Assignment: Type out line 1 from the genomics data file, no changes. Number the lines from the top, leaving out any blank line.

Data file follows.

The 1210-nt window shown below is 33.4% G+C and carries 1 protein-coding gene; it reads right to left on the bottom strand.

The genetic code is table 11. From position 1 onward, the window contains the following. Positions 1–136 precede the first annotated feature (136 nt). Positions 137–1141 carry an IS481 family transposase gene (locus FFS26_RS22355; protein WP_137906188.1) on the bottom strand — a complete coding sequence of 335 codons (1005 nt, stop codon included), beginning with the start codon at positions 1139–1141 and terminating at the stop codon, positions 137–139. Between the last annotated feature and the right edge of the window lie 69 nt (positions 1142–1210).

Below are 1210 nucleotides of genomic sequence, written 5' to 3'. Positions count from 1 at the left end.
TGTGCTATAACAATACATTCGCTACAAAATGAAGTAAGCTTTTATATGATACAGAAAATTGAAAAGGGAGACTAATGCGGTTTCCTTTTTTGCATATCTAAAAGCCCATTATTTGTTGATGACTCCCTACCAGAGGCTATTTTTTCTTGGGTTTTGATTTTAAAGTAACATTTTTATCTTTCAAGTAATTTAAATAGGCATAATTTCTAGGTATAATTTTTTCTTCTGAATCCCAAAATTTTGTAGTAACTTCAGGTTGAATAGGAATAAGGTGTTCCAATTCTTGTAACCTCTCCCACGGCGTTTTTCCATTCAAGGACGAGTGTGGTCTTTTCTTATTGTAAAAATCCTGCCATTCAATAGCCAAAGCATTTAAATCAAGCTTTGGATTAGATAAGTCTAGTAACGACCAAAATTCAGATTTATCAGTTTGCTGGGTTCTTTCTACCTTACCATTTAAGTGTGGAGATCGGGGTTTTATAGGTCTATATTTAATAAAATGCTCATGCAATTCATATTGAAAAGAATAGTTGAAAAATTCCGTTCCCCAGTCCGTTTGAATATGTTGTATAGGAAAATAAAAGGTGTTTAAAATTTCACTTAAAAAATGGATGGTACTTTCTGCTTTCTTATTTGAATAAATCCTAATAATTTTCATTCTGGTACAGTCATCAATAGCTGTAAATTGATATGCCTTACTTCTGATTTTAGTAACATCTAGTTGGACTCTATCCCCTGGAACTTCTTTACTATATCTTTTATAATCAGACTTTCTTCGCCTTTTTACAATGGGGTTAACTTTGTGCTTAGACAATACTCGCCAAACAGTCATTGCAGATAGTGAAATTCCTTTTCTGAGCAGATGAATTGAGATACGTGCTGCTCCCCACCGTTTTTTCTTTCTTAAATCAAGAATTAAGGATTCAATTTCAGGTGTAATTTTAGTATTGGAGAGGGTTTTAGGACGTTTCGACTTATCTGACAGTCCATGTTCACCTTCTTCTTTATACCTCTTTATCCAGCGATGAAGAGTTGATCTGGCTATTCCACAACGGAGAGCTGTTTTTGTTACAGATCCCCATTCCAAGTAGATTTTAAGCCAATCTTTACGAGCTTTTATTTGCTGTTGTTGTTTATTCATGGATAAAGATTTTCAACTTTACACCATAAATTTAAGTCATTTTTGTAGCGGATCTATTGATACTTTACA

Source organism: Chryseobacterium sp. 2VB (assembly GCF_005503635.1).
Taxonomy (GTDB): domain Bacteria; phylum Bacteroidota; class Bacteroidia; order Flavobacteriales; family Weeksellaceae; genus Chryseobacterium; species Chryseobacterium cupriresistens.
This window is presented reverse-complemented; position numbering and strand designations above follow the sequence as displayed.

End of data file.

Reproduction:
The 1210-nt window shown below is 33.4% G+C and carries 1 protein-coding gene; it reads right to left on the bottom strand.